Medscape is available in 5 Language Editions – Choose your Edition here.


Aphakic Pupillary Block Medication

  • Author: Mitchell V Gossman, MD; Chief Editor: Hampton Roy, Sr, MD  more...
Updated: May 02, 2014

Medication Summary

The goals of pharmacotherapy are to reduce morbidity and to prevent complications.


Carbonic anhydrase inhibitors (CAIs)

Class Summary

By slowing the formation of bicarbonate ions with subsequent reduction in sodium and fluid transport, they may inhibit CA in the ciliary processes of the eye. This effect decreases aqueous humor secretion, reducing IOP.

Acetazolamide (Diamox)


Reduces the formation of aqueous humor by direct inhibition of CA on secretory ciliary epithelium. More than 90% of CA must be inhibited before IOP reduction can occur. May reduce IOP by 40-60%. Effects are seen in about an hour, they peak in 4 h, and trough in about 12 h. Inhibits enzyme CA, reducing rate of aqueous humor formation, which in turn reduces IOP. Derived chemically from sulfa drugs. If one form is not well tolerated, another form may be better or lower dose of the drug may better tolerated.

Dorzolamide (Trusopt)


Used concomitantly with other topical ophthalmic drug products to lower IOP. If more than one ophthalmic drug is being used, administer the drugs at least 10 min apart. Reversibly inhibits CA, reducing hydrogen ion secretion at renal tubule and increases renal excretion of sodium, potassium bicarbonate, and water to decrease production of aqueous humor.


Beta-adrenergic antagonists

Class Summary

The exact mechanism of ocular antihypertensive action is not established, but it appears to be a reduction of aqueous production.

Timolol ophthalmic (Timoptic, Blocadren)


Competes with catecholamines for beta2-adrenergic receptor sites, which results in a reduction of aqueous production. Maximal effect achieved in 1-2 h and lasts up to 24 h. Available in 0.25 and 0.5% concentrations.


Oral hyperosmotic agents

Class Summary

Oral hyperosmotic agents reduce the IOP by drawing water out of the eye. Intravenous hyperosmotic agents cause marked diuresis and thereby reduce the IOP. The maximal effect is seen within 30 min and lasts for up to 4-6 h.

Glycerin (Ophthalgan, Osmoglyn)


Oral osmotic agent for reducing IOP. Able to increase tonicity of blood until finally metabolized and eliminated by the kidneys. Maximum reduction of IOP usually occurs 1 h after glycerin administration. Effect usually lasts approximately 5 h. Given as a solution in water or lemon juice. Strong diuretic. May cause nausea and vomiting. Not preferred in diabetics because it is metabolized to glucose. Maximum effect is seen in 1 h and lasts for 3 h.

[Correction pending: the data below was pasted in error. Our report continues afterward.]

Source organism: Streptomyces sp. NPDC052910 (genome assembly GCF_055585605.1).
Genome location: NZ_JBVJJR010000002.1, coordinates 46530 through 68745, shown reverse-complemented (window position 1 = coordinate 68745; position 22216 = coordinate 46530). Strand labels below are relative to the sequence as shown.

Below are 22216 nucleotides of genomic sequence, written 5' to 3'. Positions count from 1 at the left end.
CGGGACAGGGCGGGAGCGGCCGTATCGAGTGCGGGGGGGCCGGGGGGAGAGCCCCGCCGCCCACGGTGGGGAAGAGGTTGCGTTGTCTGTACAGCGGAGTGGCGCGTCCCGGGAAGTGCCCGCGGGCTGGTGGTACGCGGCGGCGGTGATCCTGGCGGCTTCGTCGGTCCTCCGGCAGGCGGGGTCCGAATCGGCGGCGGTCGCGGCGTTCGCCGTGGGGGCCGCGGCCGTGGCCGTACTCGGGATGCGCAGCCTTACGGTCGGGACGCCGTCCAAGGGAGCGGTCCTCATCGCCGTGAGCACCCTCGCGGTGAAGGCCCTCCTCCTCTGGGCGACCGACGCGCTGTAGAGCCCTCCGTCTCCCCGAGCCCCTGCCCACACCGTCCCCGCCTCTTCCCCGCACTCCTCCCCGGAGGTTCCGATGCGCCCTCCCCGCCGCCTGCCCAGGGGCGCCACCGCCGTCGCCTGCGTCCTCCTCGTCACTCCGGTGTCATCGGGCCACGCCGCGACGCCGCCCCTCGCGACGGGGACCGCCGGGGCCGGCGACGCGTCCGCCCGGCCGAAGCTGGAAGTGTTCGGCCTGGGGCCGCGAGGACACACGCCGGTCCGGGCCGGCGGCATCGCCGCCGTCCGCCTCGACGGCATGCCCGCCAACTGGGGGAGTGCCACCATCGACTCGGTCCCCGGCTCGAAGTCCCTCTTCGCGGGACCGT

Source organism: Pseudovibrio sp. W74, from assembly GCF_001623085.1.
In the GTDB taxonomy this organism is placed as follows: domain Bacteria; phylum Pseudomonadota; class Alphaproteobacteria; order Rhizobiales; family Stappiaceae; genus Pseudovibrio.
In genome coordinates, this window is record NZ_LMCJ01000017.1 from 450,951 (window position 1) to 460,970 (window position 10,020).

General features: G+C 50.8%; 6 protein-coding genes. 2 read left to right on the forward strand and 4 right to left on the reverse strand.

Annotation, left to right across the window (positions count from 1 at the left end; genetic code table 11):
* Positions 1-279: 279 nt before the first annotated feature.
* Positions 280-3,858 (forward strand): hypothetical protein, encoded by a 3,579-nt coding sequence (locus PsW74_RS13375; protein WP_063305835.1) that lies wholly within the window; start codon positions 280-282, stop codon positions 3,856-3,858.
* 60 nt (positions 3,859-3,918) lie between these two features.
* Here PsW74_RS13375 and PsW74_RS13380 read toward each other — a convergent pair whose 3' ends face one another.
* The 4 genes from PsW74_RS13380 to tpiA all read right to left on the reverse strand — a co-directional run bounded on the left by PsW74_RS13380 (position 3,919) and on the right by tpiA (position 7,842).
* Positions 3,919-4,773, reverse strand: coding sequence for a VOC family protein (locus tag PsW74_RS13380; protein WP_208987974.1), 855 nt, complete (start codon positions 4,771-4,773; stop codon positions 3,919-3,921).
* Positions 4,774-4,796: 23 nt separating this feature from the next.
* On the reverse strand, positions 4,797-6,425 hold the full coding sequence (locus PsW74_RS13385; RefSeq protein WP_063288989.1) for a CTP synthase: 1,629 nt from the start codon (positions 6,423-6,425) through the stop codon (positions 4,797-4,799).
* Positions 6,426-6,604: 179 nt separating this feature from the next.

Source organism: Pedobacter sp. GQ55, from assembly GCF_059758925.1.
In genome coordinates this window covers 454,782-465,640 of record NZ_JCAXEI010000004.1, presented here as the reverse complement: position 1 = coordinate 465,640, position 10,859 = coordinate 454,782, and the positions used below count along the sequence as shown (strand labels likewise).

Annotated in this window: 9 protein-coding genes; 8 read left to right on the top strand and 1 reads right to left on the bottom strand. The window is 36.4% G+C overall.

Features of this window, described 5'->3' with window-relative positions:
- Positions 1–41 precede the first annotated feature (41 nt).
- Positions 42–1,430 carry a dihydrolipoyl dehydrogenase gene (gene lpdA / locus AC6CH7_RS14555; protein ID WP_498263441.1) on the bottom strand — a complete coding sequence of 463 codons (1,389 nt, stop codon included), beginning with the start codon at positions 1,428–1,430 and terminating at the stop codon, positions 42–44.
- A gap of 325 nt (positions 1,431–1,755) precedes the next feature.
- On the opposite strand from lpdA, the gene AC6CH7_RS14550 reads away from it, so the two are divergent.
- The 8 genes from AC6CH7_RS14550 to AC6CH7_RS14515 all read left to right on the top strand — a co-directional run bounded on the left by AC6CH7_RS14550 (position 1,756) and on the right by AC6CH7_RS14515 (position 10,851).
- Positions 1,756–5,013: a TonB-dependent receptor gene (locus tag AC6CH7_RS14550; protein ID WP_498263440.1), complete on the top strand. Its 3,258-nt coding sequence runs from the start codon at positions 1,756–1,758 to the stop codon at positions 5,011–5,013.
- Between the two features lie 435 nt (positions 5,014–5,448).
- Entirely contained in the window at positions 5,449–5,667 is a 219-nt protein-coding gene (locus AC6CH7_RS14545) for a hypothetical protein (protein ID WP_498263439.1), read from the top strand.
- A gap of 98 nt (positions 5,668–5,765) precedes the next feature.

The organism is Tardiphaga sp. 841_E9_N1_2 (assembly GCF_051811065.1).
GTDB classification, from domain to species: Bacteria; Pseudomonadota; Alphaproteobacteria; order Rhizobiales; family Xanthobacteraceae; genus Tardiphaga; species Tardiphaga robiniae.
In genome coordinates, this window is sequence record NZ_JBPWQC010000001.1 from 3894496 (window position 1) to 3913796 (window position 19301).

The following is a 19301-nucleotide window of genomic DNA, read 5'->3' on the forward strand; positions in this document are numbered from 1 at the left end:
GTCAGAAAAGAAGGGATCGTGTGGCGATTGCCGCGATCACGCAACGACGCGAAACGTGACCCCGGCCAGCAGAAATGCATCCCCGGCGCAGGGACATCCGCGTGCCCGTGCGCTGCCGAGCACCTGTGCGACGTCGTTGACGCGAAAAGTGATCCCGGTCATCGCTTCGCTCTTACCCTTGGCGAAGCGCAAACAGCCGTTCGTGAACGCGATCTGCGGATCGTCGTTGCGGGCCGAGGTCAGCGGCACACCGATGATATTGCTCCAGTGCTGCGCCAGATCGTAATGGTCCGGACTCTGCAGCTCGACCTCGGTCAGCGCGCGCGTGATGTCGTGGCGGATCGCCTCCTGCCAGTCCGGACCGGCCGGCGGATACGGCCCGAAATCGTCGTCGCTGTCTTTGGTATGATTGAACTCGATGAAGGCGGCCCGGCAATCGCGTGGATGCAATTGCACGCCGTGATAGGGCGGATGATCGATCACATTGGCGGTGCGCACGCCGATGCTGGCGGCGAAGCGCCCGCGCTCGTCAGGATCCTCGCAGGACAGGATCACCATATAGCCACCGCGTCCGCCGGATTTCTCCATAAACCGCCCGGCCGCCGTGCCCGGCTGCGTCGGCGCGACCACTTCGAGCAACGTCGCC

Isosorbide dinitrate (Ismotic)


May be used to abort an acute attack of glaucoma. In the eyes, it may create an osmotic gradient between the plasma and ocular fluids and induce diuresis by elevating the osmolarity of the glomerular filtrate. These effects may in turn inhibit the tubular reabsorption of water. This treatment is preferred when less risk of nausea and vomiting than that posed by other oral hyperosmotic agents is desired.

Mannitol (Osmitrol, Resectisol)


Reduces elevated IOP when the pressure cannot be lowered by other means. Initially, assess for adequate renal function in adults by administering a test dose of 200 mg/kg, given IV over 3-5 min. Should produce a urine flow of at least 30-50 mL/h of urine over 2-3 h. In children, assess for adequate renal function by administering a test dose of 200 mg/kg, given IV over 3-5 min. Should produce a urine flow of at least 1 mL/h over 1-3 h.

Urea (Ureaphil)


Has a lower molecular weight than mannitol. Diuretic effect is less than that of mannitol.


Cholinergic agents

Class Summary

Both direct and indirect-acting agents contract the longitudinal fibers of the ciliary muscle, which pulls scleral spur to open the trabecular meshwork with a resultant increase of the aqueous humor outflow.

Pilocarpine ophthalmic (Akarpine, Adsorbocarpine, Pilagan, Pilocar)


Direct acting parasympathomimetic, only on muscarinic sites. Low concentration leads to miosis. High concentration leads to pupillary block. Increases facility of outflow through the trabecular meshwork. Decreases uveoscleral outflow. Induces myopia. Not effective with very high IOP (eg, 40 mm Hg) due to ischemia. The pressure-lowering effect begins within 20 min, peaks in 1.5 h, and lasts up to 4 h. Continued therapy with this agent is only indicated in older patients who cannot tolerate a peripheral iridectomy or where iridotomy is not possible (eg, argon laser is not available).

The available concentrations are 1-4%. Once an initial reduction of IOP has been achieved with acetazolamide or timolol, a single drop of pilocarpine, preferably a 2% concentration, will break the angle closure associated with pupillary block.

Contributor Information and Disclosures